Above all, the movie mocks the idea of women as sexual temptations. In the film, the women of Castle Anthrax are ridiculously blatant sources of temptation for the chaste Sir Galahad. Galahad, searching for the Holy Grail during a thunderstorm, enters Castle Anthrax after seeing a vision of the Grail above the castle’s ramparts, only to discover that the castle is inhabited by a host of buxom young maidens with sexpot names such as Zoot, Dingo, and Piglet. Zoot immediately offers Galahad rest and shelter from the storm, casually remarking, “The beds here are warm and soft. And very, very big.”...

Oh, I’m afraid our life must seem very dull and quiet compared to yours. We are but eight score young blondes and brunettes, all between sixteen and nineteen-and-a-half, cut off in this castle with no one to protect us. Oh, it is a lonely life. Bathing, dressing, undressing, knitting exciting underwear. We are just not used to handsome knights!

     The women’s attempts at seduction grow even more ludicrous, as they slyly convince Galahad to participate in overtly sexual antics. Dingo tells Galahad that his vision of the Grail was nothing more than Zoot shining a grail-shaped beacon above the castle in an effort to lure him in. She informs him that “Here in Castle Anthrax we have only one punishment for setting alight the grail-shaped beacon: you must tie [Zoot] down on a bed and spank her.” And while he’s at it, Dingo says, Galahad might as well spank all the women of Castle Anthrax. “And then, the oral sex!” she adds enthusiastically.
     The movie also parodies the idea of sexual temptation as a danger to men. The absurd name Castle Anthrax hints at the hazards of sexually transmitted disease—the word “anthrax” being derived from the Middle English word “antrax,” meaning “malignant boil.” Furthermore, the exaggerated actions of male characters in the Castle Anthrax scene make it clear that they consider these young women a deadly source of peril. Just as Galahad begins to succumb to the wiles of his hostesses, Lancelot and a group of knights burst into the castle with their swords drawn, intent on saving him. They laughably hold the horde of amorous maidens at bay with their weapons, rush a reluctant Galahad out of Castle Anthrax, and immediately flee the area. Lancelot emphasizes the danger of the situation:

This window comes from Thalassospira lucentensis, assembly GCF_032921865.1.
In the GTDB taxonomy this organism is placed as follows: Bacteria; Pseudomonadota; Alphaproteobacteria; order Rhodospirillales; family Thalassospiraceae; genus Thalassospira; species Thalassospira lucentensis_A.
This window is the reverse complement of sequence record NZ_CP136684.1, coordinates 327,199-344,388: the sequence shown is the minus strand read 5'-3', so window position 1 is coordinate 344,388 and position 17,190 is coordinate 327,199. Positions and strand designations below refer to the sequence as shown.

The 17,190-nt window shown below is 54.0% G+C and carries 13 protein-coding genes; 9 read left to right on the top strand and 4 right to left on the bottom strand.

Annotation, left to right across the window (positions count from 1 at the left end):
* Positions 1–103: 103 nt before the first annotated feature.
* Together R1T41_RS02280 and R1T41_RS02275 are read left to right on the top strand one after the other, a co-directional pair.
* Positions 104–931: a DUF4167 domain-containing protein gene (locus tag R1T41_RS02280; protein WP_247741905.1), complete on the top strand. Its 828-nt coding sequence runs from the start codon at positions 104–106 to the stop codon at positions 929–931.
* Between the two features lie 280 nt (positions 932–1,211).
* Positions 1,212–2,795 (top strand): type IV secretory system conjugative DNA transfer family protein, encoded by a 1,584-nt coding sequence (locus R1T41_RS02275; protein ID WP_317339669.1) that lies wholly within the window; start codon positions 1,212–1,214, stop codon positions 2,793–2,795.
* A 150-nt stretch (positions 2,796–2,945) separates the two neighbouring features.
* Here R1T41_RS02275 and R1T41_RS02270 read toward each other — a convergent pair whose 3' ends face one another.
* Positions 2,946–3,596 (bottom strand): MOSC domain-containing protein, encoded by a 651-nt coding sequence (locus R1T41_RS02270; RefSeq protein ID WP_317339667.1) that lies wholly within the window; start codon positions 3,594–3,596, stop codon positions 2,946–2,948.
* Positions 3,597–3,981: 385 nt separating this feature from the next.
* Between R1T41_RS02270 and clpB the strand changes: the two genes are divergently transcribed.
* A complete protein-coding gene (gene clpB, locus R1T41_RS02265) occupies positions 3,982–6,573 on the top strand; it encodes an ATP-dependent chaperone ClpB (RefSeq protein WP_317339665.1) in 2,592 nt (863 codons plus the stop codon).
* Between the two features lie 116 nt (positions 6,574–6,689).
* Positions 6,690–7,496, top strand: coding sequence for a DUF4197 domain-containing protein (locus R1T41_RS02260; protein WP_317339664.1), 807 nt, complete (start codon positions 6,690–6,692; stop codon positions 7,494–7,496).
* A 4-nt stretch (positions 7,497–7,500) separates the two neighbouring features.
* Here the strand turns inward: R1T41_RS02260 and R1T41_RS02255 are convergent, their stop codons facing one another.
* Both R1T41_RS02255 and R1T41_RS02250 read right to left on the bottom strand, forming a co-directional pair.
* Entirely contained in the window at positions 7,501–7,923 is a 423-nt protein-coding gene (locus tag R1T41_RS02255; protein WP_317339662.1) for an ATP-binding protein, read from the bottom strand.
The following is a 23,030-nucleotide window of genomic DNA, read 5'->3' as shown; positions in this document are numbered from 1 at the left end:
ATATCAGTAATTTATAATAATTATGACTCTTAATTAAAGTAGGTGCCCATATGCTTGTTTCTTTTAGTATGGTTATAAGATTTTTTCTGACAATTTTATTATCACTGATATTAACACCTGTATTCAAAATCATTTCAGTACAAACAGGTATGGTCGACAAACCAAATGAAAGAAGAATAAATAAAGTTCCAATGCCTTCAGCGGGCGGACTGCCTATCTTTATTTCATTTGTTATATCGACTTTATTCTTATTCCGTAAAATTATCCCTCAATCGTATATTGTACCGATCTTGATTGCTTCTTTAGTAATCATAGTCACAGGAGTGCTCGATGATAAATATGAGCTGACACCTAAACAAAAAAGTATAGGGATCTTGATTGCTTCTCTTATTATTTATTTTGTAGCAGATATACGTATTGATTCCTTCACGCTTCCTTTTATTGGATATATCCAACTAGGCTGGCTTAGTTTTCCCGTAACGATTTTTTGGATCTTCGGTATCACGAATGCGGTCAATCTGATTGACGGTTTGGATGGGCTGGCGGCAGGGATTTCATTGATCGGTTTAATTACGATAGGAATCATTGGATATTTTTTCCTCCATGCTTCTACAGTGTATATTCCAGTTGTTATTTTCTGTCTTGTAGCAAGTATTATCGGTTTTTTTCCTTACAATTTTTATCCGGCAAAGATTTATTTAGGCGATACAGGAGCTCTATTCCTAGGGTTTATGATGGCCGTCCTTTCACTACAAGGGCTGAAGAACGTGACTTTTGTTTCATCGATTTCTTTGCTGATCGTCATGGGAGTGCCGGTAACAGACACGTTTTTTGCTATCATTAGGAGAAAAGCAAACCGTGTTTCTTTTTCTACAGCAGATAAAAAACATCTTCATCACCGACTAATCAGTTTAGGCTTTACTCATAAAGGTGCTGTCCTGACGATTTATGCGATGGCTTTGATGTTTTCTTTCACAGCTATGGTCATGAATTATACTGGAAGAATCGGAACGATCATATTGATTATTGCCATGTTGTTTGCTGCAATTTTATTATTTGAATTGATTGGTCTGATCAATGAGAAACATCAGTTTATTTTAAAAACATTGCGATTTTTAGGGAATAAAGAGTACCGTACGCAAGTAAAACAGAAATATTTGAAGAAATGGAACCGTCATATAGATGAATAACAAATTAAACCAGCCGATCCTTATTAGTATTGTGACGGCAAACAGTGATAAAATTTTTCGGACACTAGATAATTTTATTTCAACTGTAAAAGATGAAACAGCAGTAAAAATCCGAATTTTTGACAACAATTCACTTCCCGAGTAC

LANCELOT: We were in the nick of time. You were in grave peril.
GALAHAD: I don’t think I was.
LANCELOT: Yes, you were—you were in terrible peril.
GALAHAD: Look, let me go back in there and face the peril!
LANCELOT: No, it’s too perilous.
GALAHAD: Look, my duty as a knight is to have as much peril as I can.
LANCELOT: No, we gotta find the Holy Grail. Come on.
GALAHAD: Oh, let me have just a little bit of peril.
LANCELOT: No, it’s unhealthy.

     The scene then ends with a solemn voiceover noting that Sir Lancelot has saved Sir Galahad from “almost certain temptation.”
     By presenting excessively lustful medieval women who knit erotic underwear and lure knights to their castle with a grail-shaped beacon, as well as knights who must resort to using battle gear to escape such women, the Castle Anthrax scene mocks the idea of women as dangerous seductresses. Monty Python clearly makes fun of the negative views of women and sexuality that appear in the Arthur legend, this highly exaggerated scene exposing how ludicrous and unrealistic these views seem to modern audiences.